Amazon’s latest effort to mitigate IP infringement in its third-party seller program is a ban on the sale of streaming media devices (“Kodi boxes”) that promote piracy. In addition to banning sales of the devices, Amazon reserves the right to destroy any offending physical inventory in its warehouses. The new policy raises not-so-new questions about the ability of copyright holders to control the distribution of dual-use technologies that can (but needn’t necessarily) be used to infringe copyrights.
In a ruling this week that will cheer up patent trolls, the Supreme Court said patent owners can lie in wait for years before suing. This will allow trolls to sit around while others independently develop and build technology. The troll can then jump out from under the bridge and demand payment for work it had nothing to do with.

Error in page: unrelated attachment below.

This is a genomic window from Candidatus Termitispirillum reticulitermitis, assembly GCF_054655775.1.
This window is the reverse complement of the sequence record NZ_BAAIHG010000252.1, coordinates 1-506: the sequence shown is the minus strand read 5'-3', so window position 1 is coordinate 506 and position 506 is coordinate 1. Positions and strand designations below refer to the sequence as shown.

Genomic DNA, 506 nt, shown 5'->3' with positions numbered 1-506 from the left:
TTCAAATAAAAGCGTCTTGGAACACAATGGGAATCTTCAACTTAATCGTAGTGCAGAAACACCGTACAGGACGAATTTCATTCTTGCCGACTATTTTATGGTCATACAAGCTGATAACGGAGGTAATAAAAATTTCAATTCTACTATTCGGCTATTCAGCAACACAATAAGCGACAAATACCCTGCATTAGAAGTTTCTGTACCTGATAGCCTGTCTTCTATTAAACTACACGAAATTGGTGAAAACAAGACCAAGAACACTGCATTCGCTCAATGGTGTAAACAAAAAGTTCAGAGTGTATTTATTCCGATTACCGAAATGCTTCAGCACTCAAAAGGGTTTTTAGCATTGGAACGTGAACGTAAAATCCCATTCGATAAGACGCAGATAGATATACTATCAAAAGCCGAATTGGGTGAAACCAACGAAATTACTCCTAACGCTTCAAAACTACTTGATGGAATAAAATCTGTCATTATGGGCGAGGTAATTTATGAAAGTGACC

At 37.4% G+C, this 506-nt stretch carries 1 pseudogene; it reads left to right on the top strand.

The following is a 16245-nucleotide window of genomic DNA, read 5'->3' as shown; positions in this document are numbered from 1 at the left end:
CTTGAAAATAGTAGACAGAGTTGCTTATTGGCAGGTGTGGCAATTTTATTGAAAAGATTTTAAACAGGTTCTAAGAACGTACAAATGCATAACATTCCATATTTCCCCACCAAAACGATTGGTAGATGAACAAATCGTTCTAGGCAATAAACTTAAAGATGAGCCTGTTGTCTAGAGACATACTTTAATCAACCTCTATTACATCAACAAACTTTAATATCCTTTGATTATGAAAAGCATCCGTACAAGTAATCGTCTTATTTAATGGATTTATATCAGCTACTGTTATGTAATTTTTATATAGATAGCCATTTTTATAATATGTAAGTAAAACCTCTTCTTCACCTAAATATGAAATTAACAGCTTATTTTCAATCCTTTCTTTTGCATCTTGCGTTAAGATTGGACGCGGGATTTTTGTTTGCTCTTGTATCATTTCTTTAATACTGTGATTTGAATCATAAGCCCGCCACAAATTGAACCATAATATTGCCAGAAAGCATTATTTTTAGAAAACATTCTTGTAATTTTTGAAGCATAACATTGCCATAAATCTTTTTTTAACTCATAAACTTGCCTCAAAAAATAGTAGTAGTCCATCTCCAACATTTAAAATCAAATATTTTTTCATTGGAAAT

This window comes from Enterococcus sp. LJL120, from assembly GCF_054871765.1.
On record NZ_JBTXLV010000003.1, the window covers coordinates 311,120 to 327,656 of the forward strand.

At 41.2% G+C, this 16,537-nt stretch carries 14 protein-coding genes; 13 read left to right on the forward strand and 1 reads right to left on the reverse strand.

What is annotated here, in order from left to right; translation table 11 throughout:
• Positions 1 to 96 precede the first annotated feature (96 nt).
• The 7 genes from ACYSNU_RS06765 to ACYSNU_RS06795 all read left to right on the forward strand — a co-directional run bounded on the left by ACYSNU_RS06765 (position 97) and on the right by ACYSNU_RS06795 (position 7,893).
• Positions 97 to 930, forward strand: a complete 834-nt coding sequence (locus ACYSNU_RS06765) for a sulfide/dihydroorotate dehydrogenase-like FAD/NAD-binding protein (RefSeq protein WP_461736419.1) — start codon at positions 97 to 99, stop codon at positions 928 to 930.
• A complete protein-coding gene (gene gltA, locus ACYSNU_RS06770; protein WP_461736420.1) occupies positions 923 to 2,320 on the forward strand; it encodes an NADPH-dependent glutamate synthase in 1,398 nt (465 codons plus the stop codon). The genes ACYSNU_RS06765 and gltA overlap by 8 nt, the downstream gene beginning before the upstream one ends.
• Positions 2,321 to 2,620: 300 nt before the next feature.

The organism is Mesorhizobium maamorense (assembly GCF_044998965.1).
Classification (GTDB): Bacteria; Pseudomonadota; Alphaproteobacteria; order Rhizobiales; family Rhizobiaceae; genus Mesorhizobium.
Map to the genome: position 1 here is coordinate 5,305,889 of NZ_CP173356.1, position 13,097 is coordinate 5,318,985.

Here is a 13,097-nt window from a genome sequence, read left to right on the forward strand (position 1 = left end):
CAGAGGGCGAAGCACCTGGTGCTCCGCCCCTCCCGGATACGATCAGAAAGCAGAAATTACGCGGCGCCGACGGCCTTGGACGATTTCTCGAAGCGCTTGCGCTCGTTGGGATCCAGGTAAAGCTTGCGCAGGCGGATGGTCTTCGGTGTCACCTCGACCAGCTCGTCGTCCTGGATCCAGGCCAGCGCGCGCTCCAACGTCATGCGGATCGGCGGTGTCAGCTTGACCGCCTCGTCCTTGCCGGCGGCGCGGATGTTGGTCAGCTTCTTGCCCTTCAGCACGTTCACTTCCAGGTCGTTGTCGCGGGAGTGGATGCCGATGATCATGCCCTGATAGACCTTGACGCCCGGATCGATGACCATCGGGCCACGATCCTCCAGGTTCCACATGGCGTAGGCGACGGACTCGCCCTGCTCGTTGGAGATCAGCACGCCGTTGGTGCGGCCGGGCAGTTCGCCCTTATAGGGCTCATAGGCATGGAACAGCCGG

These comments were prepared and submitted in response to the U.S. Copyright Office's November 8, 2016 Notice of Inquiry requesting additional public comment on the impact and effectiveness of the DMCA safe harbor provisions in Section 512 of Title 17
This article discusses the resistance to the Digital Revolution and the emergence of a social movement “resisting the resistance.” Mass empowerment has political implications that may provoke reactionary counteractions. Ultimately — as I have discussed elsewhere — resistance to the Digital Revolution can be seen as a response to Baudrillard’s call to a return to prodigality beyond the structural scarcity of the capitalistic market economy.